Thailand – River and Jungle Tour
Travel the Thailand River and Jungle tour and you’ll uncover a country of contrasts. Thailand is the sort of place you visit once and long for forever. Surround yourself with stunning scenery, fascinating history, mouth-watering food, forests, mountains, cities, villages, and – most importantly – the amazing people who will help you appreciate it.
At a Glance
Day 1 Depart Bangkok – River Kwai (L/D)
Day 2 River Kwai – Ayutthaya (B/L/D)
Day 3 Ayutthaya to the jungles of Khao Yai National Park (B/L/D)
Day 4 Monsoon forest and a final legend (B/L)
Bridge on the River Kwai
There is no river Kwai (buffalo) in Thailand, it’s the Mekong River. The Thai government renamed a small section of the Mekong “Kwai” for tourists after the movie caused people to go to Kanchanaburi looking for it.
In the 1880s, the idea of building a rail link between Burma and China, passing through Thailand, was under consideration by the British authorities. But without funds the idea was killed. The British realized it would be too costly in monetary value and too many lives would be lost due to the dangerous conditions. With the start of World War II, the idea was given new life as it was wanted as a tactical military supply line for the movement of troops and equipment to the Burma Front, and eventually for the attack on India.
Originally, the Japanese army’s intention was to use Asians to construct the railway, and most of the railway laborers did indeed come from Burma, Java, and Malaya, numbering 240,000 men. Then in 1942, as World War II was underway and the Japanese invaded Malaya, Singapore and Indonesia, the Japanese forces found themselves with a large number of prisoners of war; something they had not thought of.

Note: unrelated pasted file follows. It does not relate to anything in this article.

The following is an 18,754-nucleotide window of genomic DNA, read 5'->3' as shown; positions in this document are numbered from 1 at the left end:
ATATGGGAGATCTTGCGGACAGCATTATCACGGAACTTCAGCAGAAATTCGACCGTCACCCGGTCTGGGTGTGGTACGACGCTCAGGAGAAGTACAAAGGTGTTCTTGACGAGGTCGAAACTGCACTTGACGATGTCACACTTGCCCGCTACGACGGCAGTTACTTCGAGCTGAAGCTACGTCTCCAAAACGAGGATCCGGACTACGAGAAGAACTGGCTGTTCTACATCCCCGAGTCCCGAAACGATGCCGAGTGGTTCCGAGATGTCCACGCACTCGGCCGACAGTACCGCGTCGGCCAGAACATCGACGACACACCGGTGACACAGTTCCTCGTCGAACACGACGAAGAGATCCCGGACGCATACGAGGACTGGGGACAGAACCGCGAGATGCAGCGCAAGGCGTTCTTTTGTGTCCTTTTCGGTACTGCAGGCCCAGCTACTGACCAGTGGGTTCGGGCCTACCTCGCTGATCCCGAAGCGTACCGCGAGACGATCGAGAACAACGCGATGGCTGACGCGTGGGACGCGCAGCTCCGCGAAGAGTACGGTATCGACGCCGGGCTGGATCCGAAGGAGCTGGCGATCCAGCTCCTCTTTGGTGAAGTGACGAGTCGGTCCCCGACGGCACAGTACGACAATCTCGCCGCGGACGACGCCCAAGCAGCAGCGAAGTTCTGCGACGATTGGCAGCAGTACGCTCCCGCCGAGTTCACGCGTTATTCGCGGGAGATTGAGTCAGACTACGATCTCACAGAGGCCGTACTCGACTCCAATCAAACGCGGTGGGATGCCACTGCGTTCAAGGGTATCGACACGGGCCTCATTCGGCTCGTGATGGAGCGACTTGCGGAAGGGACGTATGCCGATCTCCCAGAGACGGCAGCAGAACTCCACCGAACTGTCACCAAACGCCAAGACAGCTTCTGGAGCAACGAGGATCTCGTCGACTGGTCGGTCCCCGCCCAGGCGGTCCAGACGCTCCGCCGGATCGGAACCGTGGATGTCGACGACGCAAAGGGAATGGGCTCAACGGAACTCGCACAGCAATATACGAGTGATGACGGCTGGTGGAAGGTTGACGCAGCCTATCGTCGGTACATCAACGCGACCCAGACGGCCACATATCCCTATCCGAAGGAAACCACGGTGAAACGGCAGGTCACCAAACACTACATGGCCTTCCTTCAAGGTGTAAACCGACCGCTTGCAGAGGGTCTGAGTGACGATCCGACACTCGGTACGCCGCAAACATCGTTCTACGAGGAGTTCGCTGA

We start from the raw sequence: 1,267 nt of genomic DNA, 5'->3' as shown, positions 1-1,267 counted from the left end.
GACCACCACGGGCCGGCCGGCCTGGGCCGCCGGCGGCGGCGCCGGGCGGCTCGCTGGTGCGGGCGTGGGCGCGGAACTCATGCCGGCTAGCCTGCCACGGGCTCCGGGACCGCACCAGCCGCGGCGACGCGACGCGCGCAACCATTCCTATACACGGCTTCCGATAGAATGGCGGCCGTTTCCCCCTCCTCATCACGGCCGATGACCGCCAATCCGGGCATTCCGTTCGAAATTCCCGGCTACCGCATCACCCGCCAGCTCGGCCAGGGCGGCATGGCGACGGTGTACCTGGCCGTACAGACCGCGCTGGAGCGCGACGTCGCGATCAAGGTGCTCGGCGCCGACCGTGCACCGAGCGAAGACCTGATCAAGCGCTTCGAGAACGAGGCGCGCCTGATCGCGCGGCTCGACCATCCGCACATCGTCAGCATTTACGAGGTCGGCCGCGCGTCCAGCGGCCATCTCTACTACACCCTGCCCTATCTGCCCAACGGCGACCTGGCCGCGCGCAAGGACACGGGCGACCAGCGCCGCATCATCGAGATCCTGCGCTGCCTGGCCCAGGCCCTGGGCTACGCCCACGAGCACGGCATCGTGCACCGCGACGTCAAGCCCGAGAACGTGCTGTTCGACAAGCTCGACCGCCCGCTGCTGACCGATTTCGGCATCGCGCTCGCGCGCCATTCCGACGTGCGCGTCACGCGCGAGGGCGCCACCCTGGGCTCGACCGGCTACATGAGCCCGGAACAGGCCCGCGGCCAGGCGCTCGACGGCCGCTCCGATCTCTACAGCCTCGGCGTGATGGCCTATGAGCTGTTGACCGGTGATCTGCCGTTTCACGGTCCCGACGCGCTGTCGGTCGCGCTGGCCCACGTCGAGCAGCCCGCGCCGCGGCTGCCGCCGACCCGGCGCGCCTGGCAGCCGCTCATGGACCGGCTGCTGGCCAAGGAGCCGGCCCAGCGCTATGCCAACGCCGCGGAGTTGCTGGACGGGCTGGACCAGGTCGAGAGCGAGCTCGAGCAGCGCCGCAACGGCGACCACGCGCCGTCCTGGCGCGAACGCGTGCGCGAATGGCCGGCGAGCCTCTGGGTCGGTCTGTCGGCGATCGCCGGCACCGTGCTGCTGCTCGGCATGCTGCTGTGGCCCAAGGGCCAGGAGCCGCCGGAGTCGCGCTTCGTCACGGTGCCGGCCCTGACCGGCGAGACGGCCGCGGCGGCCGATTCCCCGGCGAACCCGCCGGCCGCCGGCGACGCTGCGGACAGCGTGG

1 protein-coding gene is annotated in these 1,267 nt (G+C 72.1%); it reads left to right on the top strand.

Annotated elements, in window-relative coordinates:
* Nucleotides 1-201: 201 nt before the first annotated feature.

What to do with these prisoners was a problematic subject for the Japanese military. It was decided that these men – experienced, regimented military personnel – were to be used to advance the Japanese war effort.
Prisoners of War
The Allied prisoners of war were forced to cut the pass for the new railway, and live in the terrible conditions that went with that. They even enticed their own fellow Japanese men to come and work on the rail pass with the promise of a good job – a dollar and a pound of rice. Between 1942 and 1943, more than 60,000 prisoners of war were transported to the railway project as well as thousands of unaccounted for Japanese men.
The men labored under extreme force from the Japanese engineers and Korean guards at the pinnacle of the wettest monsoon season seen in many years. The working conditions were hellish.
The work and living
The men needed to excavate the soil and rock to a depth of 20 meters with just the bare minimum of equipment. They were issued 8-pound hammers, steel tap drills, explosives, picks, and shovels. Some minor assistance was given by the use of jackhammers, and the vast majority of waste material had to be removed by hand using cane baskets and rice sacks hung between two poles.
Starvation provisions, overloading of work, dismal or absent accommodation and sanitation, and the individual viciousness of Japanese and Korean engineers and guards, took their expected toll. Disease (predominantly dysentery, malaria, beriberi and cholera), brutality (69 men were beaten to death by their guards) and 12 to 18 hour daily work shifts made for a high death rate. In fact, the work went on 24 hours a day with the aid of oil pot lamps and bamboo/wood fires that were kept burning all night long. When looking down on the wok area at night it looked like working in the “jaws of hell” – thus the workers gave it the name “Hellfire Pass”.